Certifications are bad for hiring managers, because they reduce their pool of qualified candidates, and they're bad for the candidates, because they enable those candidates' resumes to be filtered out before the manager sees them. In the end, they provide the most benefit to the vendors who provide them and their associated training, and to HR organizations, who are able to get by with fewer and less expert people.
Once a certification is accepted as required in a certain area, this fact can be used by people who lack training in that area to obtain it. The downside of this is that people who are already qualified sometimes must forgo more advanced training to take training just to get the certification. I'm not suggesting they don't learn anything in this training, but typically it will be much less than they could have learned had they been able to attend training of their choice.
So, you might ask, what's the alternative? Isn't there some other low-overhead way to reliably tell if a candidate knows anything about a given specialty without actually reading his resume or interviewing him? Well, I have a suggestion. Maybe somebody out there can make it work. It's based on word of mouth, and the PGP web of trust. Basically, there are a number of people who's word I trust if they say somebody has a clue. If everybody had one or more PGP keys with a comment that said "I am an expert in X", then people could sign that key, and the subject could publish the result. If Rob Lee, Ed Skoudis, & Josh Wright all say I'm an Uber Geek (and I'd like to think they might), I tend to think most people would buy into it. Maybe we could call this the web of cluefulness.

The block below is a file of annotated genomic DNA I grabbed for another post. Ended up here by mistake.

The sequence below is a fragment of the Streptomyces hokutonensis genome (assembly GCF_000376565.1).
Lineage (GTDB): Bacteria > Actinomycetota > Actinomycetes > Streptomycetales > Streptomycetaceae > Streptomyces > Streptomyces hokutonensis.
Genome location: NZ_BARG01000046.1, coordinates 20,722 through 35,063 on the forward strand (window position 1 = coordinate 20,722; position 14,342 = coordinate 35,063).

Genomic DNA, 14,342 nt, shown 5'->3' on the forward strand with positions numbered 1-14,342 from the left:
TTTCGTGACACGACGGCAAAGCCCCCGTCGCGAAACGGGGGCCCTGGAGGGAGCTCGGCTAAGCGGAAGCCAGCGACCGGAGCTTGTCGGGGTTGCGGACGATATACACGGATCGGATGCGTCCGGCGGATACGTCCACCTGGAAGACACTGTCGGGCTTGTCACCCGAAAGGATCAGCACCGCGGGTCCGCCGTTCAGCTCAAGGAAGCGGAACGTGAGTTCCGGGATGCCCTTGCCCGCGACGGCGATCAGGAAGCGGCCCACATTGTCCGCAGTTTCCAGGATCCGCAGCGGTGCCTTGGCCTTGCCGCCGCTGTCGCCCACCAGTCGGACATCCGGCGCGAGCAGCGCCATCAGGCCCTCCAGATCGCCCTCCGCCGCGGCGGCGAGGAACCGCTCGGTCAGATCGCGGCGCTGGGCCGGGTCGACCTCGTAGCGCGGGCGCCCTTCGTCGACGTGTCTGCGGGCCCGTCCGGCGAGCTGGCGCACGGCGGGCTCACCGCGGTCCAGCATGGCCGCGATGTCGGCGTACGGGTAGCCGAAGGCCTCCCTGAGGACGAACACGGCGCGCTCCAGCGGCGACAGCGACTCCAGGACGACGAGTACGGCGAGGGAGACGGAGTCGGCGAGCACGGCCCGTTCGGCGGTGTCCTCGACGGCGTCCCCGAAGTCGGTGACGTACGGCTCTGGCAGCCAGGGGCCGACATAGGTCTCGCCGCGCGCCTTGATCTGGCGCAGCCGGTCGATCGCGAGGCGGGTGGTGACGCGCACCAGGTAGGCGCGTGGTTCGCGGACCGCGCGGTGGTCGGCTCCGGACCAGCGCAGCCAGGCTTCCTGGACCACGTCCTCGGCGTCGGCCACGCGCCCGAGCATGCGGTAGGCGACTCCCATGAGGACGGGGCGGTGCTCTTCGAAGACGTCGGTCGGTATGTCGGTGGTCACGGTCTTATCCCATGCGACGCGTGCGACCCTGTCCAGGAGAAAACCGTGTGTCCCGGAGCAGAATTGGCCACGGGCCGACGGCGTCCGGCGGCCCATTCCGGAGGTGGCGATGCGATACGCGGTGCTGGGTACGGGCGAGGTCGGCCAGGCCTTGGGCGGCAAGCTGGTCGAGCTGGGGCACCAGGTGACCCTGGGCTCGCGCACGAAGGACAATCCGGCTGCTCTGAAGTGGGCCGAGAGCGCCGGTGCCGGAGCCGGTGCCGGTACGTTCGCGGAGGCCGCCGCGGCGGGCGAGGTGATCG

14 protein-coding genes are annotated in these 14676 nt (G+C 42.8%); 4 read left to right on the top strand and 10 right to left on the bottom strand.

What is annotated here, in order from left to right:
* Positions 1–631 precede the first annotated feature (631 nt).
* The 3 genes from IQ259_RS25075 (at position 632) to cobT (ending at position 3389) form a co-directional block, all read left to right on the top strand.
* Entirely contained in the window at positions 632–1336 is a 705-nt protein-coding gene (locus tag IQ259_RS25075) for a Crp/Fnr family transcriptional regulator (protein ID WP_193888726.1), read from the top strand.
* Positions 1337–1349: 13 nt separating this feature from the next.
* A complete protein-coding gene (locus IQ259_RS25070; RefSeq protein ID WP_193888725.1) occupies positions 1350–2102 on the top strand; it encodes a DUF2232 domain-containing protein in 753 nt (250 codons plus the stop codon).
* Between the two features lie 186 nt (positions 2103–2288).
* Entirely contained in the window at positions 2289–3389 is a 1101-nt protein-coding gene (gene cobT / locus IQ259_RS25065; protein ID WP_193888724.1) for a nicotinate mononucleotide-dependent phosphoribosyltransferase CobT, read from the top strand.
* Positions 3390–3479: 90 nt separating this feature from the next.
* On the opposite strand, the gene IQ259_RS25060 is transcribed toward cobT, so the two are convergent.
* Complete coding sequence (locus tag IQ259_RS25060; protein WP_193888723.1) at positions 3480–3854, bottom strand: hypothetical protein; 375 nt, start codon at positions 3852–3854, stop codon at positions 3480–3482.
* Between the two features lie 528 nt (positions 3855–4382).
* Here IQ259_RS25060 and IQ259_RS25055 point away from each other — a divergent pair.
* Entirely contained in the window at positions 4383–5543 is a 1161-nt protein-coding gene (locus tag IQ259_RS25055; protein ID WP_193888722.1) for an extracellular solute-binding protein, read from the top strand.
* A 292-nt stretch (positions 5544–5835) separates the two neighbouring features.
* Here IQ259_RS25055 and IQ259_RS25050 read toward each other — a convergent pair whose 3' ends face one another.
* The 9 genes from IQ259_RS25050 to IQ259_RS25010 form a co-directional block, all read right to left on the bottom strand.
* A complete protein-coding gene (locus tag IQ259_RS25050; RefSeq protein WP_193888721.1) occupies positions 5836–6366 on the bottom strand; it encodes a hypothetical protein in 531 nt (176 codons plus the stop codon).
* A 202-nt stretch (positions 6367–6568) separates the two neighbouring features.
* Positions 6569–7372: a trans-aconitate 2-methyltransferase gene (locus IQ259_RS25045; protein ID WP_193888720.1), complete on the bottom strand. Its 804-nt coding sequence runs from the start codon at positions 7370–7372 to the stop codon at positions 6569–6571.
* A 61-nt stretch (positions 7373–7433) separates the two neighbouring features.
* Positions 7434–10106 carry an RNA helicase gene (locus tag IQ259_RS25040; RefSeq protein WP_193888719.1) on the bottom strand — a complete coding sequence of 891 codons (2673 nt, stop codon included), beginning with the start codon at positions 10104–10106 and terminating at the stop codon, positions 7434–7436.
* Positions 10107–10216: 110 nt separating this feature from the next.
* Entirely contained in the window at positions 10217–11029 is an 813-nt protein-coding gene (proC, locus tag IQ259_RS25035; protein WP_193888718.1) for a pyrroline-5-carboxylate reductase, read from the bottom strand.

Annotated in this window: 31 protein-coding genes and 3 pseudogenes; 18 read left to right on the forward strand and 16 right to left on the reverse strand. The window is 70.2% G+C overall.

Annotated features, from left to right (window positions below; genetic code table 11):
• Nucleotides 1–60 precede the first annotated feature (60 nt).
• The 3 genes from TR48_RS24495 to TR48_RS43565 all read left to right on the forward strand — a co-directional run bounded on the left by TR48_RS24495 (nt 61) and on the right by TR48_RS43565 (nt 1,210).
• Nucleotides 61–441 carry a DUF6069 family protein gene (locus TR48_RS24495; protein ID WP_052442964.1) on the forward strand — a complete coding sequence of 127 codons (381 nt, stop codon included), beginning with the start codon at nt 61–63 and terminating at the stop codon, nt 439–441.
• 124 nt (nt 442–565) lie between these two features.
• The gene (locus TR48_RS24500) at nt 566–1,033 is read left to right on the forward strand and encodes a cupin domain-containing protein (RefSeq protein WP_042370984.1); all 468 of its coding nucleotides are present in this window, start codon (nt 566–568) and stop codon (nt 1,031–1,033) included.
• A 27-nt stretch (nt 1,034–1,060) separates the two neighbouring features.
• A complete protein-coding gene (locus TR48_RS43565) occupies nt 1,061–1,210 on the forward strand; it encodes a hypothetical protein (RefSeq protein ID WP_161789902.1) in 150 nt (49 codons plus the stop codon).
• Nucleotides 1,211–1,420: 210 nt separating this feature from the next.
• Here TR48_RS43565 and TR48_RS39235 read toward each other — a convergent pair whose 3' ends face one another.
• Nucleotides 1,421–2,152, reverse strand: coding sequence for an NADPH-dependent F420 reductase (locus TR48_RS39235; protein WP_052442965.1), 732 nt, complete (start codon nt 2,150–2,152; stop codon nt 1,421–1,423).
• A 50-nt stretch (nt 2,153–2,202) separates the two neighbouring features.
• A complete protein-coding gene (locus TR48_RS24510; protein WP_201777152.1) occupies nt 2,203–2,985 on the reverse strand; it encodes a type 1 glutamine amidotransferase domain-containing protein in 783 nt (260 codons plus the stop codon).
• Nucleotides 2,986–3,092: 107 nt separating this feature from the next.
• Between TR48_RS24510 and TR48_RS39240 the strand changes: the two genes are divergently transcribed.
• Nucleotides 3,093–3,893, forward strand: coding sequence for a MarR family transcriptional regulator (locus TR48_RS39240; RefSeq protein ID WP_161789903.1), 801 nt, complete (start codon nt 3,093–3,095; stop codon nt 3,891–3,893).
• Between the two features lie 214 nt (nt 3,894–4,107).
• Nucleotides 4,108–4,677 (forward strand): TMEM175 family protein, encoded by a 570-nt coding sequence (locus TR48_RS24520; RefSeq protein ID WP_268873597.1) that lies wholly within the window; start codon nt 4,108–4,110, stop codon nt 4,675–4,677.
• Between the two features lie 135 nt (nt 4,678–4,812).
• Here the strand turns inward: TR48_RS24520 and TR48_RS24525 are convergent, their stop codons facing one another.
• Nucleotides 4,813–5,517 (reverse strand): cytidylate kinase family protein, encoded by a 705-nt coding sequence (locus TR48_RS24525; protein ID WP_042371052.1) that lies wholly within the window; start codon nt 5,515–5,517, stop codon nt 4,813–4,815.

As always, please feel free to leave commentary if you liked this article or want to call me on the carpet for some inaccuracy.
Let the flames commence!